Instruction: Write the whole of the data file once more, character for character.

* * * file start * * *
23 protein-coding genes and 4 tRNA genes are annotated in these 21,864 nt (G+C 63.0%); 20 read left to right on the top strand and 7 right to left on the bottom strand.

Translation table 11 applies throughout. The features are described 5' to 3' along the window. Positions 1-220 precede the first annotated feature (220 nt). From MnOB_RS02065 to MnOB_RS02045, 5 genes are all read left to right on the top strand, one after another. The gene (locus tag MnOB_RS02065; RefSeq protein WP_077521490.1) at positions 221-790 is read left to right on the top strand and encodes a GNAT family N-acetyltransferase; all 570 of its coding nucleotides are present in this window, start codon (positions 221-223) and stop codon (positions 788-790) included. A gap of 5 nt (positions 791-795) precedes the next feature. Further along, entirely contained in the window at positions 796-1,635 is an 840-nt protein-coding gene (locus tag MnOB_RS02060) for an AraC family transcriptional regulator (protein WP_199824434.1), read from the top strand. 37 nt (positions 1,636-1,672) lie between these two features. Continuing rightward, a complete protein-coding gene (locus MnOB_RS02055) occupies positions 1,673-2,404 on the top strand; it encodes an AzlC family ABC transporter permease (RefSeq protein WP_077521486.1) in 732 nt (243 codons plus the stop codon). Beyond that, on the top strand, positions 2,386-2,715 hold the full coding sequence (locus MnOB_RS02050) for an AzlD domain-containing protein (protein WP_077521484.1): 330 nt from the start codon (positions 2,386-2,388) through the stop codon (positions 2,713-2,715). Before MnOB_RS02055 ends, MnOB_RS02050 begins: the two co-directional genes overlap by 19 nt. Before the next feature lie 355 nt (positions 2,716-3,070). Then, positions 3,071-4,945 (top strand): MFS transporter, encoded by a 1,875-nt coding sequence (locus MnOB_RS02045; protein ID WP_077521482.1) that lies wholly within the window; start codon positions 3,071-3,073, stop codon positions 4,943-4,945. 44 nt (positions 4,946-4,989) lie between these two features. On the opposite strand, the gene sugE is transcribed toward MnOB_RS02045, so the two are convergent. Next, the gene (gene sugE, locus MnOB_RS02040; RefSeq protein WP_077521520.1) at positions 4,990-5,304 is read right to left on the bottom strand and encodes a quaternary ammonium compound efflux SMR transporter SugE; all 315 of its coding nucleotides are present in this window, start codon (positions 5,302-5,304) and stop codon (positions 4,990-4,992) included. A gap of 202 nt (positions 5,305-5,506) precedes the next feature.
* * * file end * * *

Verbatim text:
23 protein-coding genes and 4 tRNA genes are annotated in these 21,864 nt (G+C 63.0%); 20 read left to right on the top strand and 7 right to left on the bottom strand.

Translation table 11 applies throughout. The features are described 5' to 3' along the window. Positions 1-220 precede the first annotated feature (220 nt). From MnOB_RS02065 to MnOB_RS02045, 5 genes are all read left to right on the top strand, one after another. The gene (locus tag MnOB_RS02065; RefSeq protein WP_077521490.1) at positions 221-790 is read left to right on the top strand and encodes a GNAT family N-acetyltransferase; all 570 of its coding nucleotides are present in this window, start codon (positions 221-223) and stop codon (positions 788-790) included. A gap of 5 nt (positions 791-795) precedes the next feature. Further along, entirely contained in the window at positions 796-1,635 is an 840-nt protein-coding gene (locus tag MnOB_RS02060) for an AraC family transcriptional regulator (protein WP_199824434.1), read from the top strand. 37 nt (positions 1,636-1,672) lie between these two features. Continuing rightward, a complete protein-coding gene (locus MnOB_RS02055) occupies positions 1,673-2,404 on the top strand; it encodes an AzlC family ABC transporter permease (RefSeq protein WP_077521486.1) in 732 nt (243 codons plus the stop codon). Beyond that, on the top strand, positions 2,386-2,715 hold the full coding sequence (locus MnOB_RS02050) for an AzlD domain-containing protein (protein WP_077521484.1): 330 nt from the start codon (positions 2,386-2,388) through the stop codon (positions 2,713-2,715). Before MnOB_RS02055 ends, MnOB_RS02050 begins: the two co-directional genes overlap by 19 nt. Before the next feature lie 355 nt (positions 2,716-3,070). Then, positions 3,071-4,945 (top strand): MFS transporter, encoded by a 1,875-nt coding sequence (locus MnOB_RS02045; protein ID WP_077521482.1) that lies wholly within the window; start codon positions 3,071-3,073, stop codon positions 4,943-4,945. 44 nt (positions 4,946-4,989) lie between these two features. On the opposite strand, the gene sugE is transcribed toward MnOB_RS02045, so the two are convergent. Next, the gene (gene sugE, locus MnOB_RS02040; RefSeq protein WP_077521520.1) at positions 4,990-5,304 is read right to left on the bottom strand and encodes a quaternary ammonium compound efflux SMR transporter SugE; all 315 of its coding nucleotides are present in this window, start codon (positions 5,302-5,304) and stop codon (positions 4,990-4,992) included. A gap of 202 nt (positions 5,305-5,506) precedes the next feature.